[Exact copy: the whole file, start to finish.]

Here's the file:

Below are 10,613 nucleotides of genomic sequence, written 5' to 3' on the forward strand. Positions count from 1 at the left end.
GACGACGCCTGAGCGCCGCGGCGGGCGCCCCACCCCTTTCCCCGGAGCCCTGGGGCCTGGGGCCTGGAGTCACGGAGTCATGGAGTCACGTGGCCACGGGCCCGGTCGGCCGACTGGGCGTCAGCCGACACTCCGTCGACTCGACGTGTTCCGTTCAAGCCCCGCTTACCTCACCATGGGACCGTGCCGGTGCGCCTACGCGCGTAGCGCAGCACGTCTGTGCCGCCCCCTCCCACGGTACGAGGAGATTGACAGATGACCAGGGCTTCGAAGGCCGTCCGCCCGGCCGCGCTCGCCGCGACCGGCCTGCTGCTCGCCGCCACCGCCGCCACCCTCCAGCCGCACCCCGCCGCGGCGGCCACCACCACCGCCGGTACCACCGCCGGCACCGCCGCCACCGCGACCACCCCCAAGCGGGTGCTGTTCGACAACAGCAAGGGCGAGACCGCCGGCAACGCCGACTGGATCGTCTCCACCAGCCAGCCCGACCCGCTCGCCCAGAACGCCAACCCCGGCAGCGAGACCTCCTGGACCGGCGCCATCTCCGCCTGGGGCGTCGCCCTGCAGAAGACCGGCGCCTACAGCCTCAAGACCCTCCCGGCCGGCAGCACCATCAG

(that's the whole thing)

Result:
Below are 10,613 nucleotides of genomic sequence, written 5' to 3' on the forward strand. Positions count from 1 at the left end.
GACGACGCCTGAGCGCCGCGGCGGGCGCCCCACCCCTTTCCCCGGAGCCCTGGGGCCTGGGGCCTGGAGTCACGGAGTCATGGAGTCACGTGGCCACGGGCCCGGTCGGCCGACTGGGCGTCAGCCGACACTCCGTCGACTCGACGTGTTCCGTTCAAGCCCCGCTTACCTCACCATGGGACCGTGCCGGTGCGCCTACGCGCGTAGCGCAGCACGTCTGTGCCGCCCCCTCCCACGGTACGAGGAGATTGACAGATGACCAGGGCTTCGAAGGCCGTCCGCCCGGCCGCGCTCGCCGCGACCGGCCTGCTGCTCGCCGCCACCGCCGCCACCCTCCAGCCGCACCCCGCCGCGGCGGCCACCACCACCGCCGGTACCACCGCCGGCACCGCCGCCACCGCGACCACCCCCAAGCGGGTGCTGTTCGACAACAGCAAGGGCGAGACCGCCGGCAACGCCGACTGGATCGTCTCCACCAGCCAGCCCGACCCGCTCGCCCAGAACGCCAACCCCGGCAGCGAGACCTCCTGGACCGGCGCCATCTCCGCCTGGGGCGTCGCCCTGCAGAAGACCGGCGCCTACAGCCTCAAGACCCTCCCGGCCGGCAGCACCATCAG